Home values surge in Greene

After a record year for home sales in Greene County in COVID-ravaged 2020, the trend continued into 2021, according to a new report.

The state Association of Realtors released data showing that from May 2020 to May 2021, home values in Greene County increased by more than 70%. Greene County Director of Economic Development and Planning Karl Heck said the spike can be attributed to high demand versus a low supply of homes.

In 2020, Greene County sold a record 903 houses, according to the Association of Realtors. Heck said the postal service reported 800 people moved to the area over the course of the last year.

As of May 2021, the median home value in the county is $332,500 — up from $195,450 from the year prior, according to the Association of Realtors.

Heck said the change could be attributed in part to the pandemic as well as with more remote workers and people leaving the New York City metropolitan area to be more spread out.

Catskill saw the biggest push, Heck said, while the mountain top continues to draw second homeowners. But the entire county appears to be drawing buyers, he said. Greene County Administrator Shaun Groden said 30% of the county’s housing stock is made up of second homes.

“That’s just our history. We have a huge population of weekenders, holiday people — the winter breaks or the summer vacation schedules, they’ve always relocated here,” Groden said. “But I think there’s also a push for first-timers, because a real estate agent will tell you there’s no inventory.”

Groden said the low mortgage interest rates from the Federal Reserve could also create a crunch, as people want to buy homes at the lowest possible interest rates before the reserve decides to raise them.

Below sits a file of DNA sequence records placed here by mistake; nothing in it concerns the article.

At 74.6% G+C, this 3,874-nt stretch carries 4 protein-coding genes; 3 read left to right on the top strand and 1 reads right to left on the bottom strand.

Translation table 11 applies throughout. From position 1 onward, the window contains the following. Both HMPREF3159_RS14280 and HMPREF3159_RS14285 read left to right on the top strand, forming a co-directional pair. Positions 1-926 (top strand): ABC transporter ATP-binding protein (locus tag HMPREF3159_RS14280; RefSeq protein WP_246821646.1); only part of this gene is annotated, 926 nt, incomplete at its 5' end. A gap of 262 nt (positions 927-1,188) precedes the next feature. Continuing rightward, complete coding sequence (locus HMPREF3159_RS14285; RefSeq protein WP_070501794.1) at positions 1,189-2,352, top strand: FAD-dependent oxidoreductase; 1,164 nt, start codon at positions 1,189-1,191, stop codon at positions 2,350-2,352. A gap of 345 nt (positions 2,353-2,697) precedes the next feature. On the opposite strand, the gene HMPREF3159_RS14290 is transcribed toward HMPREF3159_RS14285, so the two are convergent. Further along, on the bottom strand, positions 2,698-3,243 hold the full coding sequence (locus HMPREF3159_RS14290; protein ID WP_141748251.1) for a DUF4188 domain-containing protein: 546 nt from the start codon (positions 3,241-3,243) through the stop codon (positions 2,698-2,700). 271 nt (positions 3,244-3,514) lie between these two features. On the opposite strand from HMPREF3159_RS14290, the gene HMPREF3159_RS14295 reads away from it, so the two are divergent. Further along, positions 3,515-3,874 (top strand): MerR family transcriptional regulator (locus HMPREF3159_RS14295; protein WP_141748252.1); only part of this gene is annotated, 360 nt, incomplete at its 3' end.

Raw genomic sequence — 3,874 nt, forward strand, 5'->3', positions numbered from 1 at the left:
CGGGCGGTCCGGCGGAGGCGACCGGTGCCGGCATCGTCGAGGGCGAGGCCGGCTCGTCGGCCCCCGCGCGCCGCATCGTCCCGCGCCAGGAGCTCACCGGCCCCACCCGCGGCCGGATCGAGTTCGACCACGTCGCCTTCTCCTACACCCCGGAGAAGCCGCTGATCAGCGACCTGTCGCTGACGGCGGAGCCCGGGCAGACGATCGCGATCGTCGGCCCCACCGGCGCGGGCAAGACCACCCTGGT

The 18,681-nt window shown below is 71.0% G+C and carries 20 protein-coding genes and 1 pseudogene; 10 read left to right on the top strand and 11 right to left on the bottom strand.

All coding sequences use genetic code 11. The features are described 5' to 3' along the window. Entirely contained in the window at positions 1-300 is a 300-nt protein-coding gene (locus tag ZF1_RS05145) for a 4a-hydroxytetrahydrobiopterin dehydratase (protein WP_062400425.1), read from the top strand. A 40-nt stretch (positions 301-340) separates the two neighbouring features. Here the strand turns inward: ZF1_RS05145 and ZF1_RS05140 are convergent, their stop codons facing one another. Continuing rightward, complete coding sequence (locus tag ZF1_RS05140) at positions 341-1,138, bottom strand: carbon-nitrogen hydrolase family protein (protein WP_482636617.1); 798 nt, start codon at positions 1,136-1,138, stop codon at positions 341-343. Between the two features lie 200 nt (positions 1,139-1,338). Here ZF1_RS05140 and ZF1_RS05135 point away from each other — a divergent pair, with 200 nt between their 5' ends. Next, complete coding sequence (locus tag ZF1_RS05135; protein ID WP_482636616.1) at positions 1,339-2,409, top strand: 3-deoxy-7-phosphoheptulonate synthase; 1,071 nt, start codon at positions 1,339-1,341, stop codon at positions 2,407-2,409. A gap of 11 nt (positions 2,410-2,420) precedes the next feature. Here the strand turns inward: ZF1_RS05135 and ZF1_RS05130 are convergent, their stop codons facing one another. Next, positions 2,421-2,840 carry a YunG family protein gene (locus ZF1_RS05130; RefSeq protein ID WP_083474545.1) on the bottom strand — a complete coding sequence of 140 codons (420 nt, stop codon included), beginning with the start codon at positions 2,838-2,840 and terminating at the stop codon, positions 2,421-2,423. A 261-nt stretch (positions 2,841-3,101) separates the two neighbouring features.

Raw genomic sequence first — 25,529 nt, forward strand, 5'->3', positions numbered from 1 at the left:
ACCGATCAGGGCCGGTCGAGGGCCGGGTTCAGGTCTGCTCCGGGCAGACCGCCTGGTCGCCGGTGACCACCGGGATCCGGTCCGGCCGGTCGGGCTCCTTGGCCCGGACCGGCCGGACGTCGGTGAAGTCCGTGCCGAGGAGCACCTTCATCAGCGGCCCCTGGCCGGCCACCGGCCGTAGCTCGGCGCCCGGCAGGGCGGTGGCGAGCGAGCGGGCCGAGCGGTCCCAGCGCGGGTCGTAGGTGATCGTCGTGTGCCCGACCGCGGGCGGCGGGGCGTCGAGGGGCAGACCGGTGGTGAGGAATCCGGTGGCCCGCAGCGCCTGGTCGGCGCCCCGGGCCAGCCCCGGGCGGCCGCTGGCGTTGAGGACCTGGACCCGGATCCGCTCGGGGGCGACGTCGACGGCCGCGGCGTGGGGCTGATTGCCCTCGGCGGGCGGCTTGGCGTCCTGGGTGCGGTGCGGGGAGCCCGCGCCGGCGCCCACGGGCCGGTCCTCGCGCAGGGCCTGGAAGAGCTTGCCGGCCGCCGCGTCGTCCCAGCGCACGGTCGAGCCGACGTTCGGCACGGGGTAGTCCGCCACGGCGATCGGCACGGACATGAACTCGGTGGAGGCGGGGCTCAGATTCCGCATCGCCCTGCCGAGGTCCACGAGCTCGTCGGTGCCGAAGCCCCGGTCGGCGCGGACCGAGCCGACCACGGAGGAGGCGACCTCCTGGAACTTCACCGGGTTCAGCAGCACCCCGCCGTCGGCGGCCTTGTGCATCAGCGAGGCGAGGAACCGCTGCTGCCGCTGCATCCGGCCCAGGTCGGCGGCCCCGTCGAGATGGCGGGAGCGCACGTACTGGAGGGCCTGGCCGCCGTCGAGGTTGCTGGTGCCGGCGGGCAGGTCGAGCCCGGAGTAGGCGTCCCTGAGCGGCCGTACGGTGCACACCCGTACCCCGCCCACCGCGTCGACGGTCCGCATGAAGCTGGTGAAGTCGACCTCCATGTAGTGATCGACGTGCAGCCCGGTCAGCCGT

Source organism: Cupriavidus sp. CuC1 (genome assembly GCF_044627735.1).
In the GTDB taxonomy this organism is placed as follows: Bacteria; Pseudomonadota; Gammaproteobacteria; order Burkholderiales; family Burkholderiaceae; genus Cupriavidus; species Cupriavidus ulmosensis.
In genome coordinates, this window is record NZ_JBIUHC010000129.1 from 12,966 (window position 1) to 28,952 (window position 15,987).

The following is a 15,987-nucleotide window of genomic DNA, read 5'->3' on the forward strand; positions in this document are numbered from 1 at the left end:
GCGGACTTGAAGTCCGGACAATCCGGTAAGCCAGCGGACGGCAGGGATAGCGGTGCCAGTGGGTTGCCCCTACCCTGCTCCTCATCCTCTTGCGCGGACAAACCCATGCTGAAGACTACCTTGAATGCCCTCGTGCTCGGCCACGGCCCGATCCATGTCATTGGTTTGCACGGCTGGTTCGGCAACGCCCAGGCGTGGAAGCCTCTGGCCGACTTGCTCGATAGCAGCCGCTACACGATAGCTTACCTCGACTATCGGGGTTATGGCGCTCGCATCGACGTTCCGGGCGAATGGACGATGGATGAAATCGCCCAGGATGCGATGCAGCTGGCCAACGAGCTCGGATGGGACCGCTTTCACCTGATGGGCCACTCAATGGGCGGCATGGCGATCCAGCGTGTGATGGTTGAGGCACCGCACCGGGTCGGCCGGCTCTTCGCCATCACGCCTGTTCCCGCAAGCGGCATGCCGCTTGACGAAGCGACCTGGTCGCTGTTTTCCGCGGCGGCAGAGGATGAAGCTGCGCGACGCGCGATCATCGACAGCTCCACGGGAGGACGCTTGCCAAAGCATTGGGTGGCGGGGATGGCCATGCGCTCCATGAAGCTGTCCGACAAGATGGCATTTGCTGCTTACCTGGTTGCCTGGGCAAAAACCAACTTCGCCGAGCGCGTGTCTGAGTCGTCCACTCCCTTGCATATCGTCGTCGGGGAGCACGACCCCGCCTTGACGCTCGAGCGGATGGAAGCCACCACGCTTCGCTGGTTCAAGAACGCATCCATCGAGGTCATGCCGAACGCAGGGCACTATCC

Heck said the demand should draw interest in new construction. Since the 2008 Great Recession, building in the county has slowed in comparison to previous decades. Heck said in the last 10 years, just 500 new units were built, while in previous decades, new builds would be closer to 3,000. But a shortage of labor could hinder new development, he said.

The interest in Greene County could also come from home buyers being priced out of Columbia and Ulster counties, Heck said. The median price in Columbia County recently reached $400,000, he said, and Dutchess County is considered the highest in the Hudson Valley.

In the long run, people buying homes in the area can stimulate the economy, Heck said. Groden added the “final mile” could be the expansion of internet access in the county, allowing more people to work remotely from the county and driving sales.

“A lot more remote workers and that kind of thing, they tend to go out to eat more and get lawn services and that kind of thing more than the average person would, so there’ll be demand, but there’s got to be somebody to do that work,” Heck said.

But the increase could also shut out certain groups of buyers, Heck said.

“Anybody, anywhere in the median income or close, it’s really difficult right now, and it’s like a lot of the labor issues that we’re having, and those kinds of jobs, so you have to have housing so that people can stay or people could come here from somewhere,” Heck said.

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